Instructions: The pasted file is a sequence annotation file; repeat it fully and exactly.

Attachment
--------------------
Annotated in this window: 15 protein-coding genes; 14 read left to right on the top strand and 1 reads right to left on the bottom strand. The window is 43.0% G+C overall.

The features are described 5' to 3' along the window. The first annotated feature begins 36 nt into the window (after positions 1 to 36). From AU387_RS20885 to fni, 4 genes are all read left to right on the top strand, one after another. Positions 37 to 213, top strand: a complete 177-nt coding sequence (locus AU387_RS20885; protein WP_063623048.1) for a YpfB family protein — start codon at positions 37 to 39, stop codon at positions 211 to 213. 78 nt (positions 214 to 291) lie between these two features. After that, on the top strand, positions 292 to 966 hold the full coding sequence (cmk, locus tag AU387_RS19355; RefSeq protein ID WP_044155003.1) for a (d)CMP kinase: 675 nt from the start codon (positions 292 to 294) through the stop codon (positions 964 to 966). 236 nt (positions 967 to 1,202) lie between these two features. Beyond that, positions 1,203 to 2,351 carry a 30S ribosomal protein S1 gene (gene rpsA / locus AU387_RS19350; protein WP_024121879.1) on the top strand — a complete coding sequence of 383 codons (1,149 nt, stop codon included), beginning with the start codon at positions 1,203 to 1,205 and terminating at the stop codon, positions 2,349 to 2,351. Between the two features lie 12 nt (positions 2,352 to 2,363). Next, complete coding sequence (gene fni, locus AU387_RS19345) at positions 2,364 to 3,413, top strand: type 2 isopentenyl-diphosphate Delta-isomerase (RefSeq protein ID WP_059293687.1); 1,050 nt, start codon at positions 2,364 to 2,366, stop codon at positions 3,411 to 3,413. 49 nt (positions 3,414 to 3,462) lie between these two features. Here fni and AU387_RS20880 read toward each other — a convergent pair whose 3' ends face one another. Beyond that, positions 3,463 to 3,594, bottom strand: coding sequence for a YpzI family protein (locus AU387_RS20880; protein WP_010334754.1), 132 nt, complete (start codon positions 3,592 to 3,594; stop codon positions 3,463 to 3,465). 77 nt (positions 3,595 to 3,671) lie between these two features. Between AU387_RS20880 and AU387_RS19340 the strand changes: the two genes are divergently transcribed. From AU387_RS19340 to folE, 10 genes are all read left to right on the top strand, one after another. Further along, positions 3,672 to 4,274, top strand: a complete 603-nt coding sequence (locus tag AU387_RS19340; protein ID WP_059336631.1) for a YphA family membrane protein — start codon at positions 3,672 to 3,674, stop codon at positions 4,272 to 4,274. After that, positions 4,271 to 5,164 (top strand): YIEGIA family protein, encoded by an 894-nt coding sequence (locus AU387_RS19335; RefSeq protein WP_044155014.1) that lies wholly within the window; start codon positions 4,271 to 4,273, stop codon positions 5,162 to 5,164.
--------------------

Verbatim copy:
Annotated in this window: 15 protein-coding genes; 14 read left to right on the top strand and 1 reads right to left on the bottom strand. The window is 43.0% G+C overall.

The features are described 5' to 3' along the window. The first annotated feature begins 36 nt into the window (after positions 1 to 36). From AU387_RS20885 to fni, 4 genes are all read left to right on the top strand, one after another. Positions 37 to 213, top strand: a complete 177-nt coding sequence (locus AU387_RS20885; protein WP_063623048.1) for a YpfB family protein — start codon at positions 37 to 39, stop codon at positions 211 to 213. 78 nt (positions 214 to 291) lie between these two features. After that, on the top strand, positions 292 to 966 hold the full coding sequence (cmk, locus tag AU387_RS19355; RefSeq protein ID WP_044155003.1) for a (d)CMP kinase: 675 nt from the start codon (positions 292 to 294) through the stop codon (positions 964 to 966). 236 nt (positions 967 to 1,202) lie between these two features. Beyond that, positions 1,203 to 2,351 carry a 30S ribosomal protein S1 gene (gene rpsA / locus AU387_RS19350; protein WP_024121879.1) on the top strand — a complete coding sequence of 383 codons (1,149 nt, stop codon included), beginning with the start codon at positions 1,203 to 1,205 and terminating at the stop codon, positions 2,349 to 2,351. Between the two features lie 12 nt (positions 2,352 to 2,363). Next, complete coding sequence (gene fni, locus AU387_RS19345) at positions 2,364 to 3,413, top strand: type 2 isopentenyl-diphosphate Delta-isomerase (RefSeq protein ID WP_059293687.1); 1,050 nt, start codon at positions 2,364 to 2,366, stop codon at positions 3,411 to 3,413. 49 nt (positions 3,414 to 3,462) lie between these two features. Here fni and AU387_RS20880 read toward each other — a convergent pair whose 3' ends face one another. Beyond that, positions 3,463 to 3,594, bottom strand: coding sequence for a YpzI family protein (locus AU387_RS20880; protein WP_010334754.1), 132 nt, complete (start codon positions 3,592 to 3,594; stop codon positions 3,463 to 3,465). 77 nt (positions 3,595 to 3,671) lie between these two features. Between AU387_RS20880 and AU387_RS19340 the strand changes: the two genes are divergently transcribed. From AU387_RS19340 to folE, 10 genes are all read left to right on the top strand, one after another. Further along, positions 3,672 to 4,274, top strand: a complete 603-nt coding sequence (locus tag AU387_RS19340; protein ID WP_059336631.1) for a YphA family membrane protein — start codon at positions 3,672 to 3,674, stop codon at positions 4,272 to 4,274. After that, positions 4,271 to 5,164 (top strand): YIEGIA family protein, encoded by an 894-nt coding sequence (locus AU387_RS19335; RefSeq protein WP_044155014.1) that lies wholly within the window; start codon positions 4,271 to 4,273, stop codon positions 5,162 to 5,164.